Take one look at the latest frenzy of doubt about Ed Miliband's leadership and the spark is tiny, a mere flicker of a puny flame. David Cameron made a good joke at Prime Minister's Questions about brothers falling out. On the same day, a poll showed the Conservatives move into a lead. Everyone expected Cameron to get a short- term bounce for his posturing in Europe and a joke is neither here nor there as the British economy totters on the edge of a cliff.
Take a closer look and in that apparently trivial moment there are two small clues as to why Miliband is not making more of a mark. The origins of his leadership are still an issue. Miliband stood against his elder brother partly because he wanted to take Labour in a different direction from David, or at least he thought he did. Because of the subsequent personal tensions, the early "Red Ed" label and the wider divisions in his party, the younger brother cannot specify any longer what those differences are or might have been. Instead, he seeks to woo his brother's supporters and declares that he and David think as one. This makes his act of fratricide seem like mere vanity, which it was not. None of this would matter if his leadership had been an unequivocal success. How a leader secured the throne is quickly forgotten if the crown is a neat fit. But even Ed would not claim unequivocal success so the stormy origins of his rise still make waves. That is why Cameron jokes about the brothers.
Cameron is good at telling jokes. Wit is an extremely important part of the political armoury, especially in opposition when words are the only weapon. Miliband fails to wound with wit. Unlike Harold Wilson, Tony Blair and Cameron in opposition, he is not a mischief-maker. The real discontent among Labour MPs, therefore, was both silly and serious in that a minor exchange highlighted deeper issues.
The contradictory pattern applies when looking closely at what New Labour used to call the Big Picture. Taking the very biggest of pictures, Miliband is doing well. Before the election, an army of commentators gleefully predicted a Labour meltdown. This has not happened. Instead, Labour, for much of the year, was ahead in the polls and winning key by-elections. This is in marked contrast to the leaderships of William Hague and Iain Duncan Smith to whom Miliband is sometimes wrongly compared. At this stage of the 1997 and 2001 parliaments, the governing Labour party was miles ahead in the polls.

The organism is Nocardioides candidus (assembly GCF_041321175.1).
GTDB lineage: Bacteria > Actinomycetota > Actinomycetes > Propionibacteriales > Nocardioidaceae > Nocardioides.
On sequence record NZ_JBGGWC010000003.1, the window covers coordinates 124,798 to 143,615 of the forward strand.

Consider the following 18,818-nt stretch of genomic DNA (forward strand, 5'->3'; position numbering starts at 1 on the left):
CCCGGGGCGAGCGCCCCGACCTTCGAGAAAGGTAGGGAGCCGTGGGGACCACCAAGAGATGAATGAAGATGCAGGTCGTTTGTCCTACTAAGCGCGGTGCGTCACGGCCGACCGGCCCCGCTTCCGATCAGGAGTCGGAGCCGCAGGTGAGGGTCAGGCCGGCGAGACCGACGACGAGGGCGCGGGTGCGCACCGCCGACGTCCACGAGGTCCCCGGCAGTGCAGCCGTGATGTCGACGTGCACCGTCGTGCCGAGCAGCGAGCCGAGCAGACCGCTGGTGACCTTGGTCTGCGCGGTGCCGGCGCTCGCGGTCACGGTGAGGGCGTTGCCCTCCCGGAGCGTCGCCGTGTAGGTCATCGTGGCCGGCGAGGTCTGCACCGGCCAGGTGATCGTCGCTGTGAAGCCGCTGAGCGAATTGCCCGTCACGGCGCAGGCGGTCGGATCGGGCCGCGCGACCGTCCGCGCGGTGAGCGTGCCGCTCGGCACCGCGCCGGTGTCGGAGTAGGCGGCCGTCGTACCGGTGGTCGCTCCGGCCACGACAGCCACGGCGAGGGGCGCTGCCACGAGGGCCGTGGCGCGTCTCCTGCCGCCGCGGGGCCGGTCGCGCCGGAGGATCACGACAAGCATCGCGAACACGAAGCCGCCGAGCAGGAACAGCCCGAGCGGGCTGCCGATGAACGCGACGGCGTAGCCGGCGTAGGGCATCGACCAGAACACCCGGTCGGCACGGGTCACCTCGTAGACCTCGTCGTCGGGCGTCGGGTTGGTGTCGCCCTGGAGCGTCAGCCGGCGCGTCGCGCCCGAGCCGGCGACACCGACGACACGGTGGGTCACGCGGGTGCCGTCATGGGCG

And yet take a closer look. Hague and Duncan Smith were leaders in landslide parliaments against the backdrop of a booming economy. Miliband faces a hung parliament, a Prime Minister with limited grasp on policy presiding over an economic policy that has already failed on its own terms. This is the most benevolent context for a leader of the opposition since 1994. In this big picture, Miliband should be doing better.
In relation to the economy, he has made a big underestimated mistake. Arguing that Labour would have halved the deficit in this parliament, Miliband handed a gift to the Coalition. Superficially, his policy appears to accept the challenge of the deficit, but to concede defeat immediately to the more ambitious Coalition, one of several reasons for the perverse twist in which Miliband and Ed Balls are proven right on the economy as the Tories leap ahead of them in the polls.
We hear a lot from the ministerial advocates of austerity about maxing out credit cards and failing to fix the roof. These modern day Thatcherites have learnt from the Lady about the use of every day language to make apparent sense of wildly risky economic policies. The lack of such accessible language from Labour highlights a wider communication problem that Miliband needs to address. He mistook adulatory receptions at various Labour Party gatherings in the dying days of the last government for a natural Blair-like ability to connect. He was perfectly placed to make such connections then, the decent non- Blairite responsible for environmental policies. This is a much tougher gig.
But, like a new band suddenly playing a stadium tour, he has hits that indiscriminately belligerent critics ignore. His greatest strength is a rooted understanding of what has happened since the financial crisis in 2008, an insight that connects him naturally with many Liberal Democrats. Vince Cable, for example, was an admirer of Miliband's much criticised speech on the morality of markets. The speech was a brave, if flawed attempt to mount an argument rather than to pointlessly announce policies or take the lazily weak route of attacking his party. When he has raised issues from the "squeezed middle" to the hacking scandal, he swam with the tides rather than raging fruitlessly against them, as doomed leaders tend to do. Like the spark that was tiny and yet significant, tantalising ambiguity extends more widely. The propitious background, still bursting with opportunity, makes him fragile. Precisely because Miliband has the chance to make his mark in the next decisive year, he will have no excuses if he fails to do so.Reuse content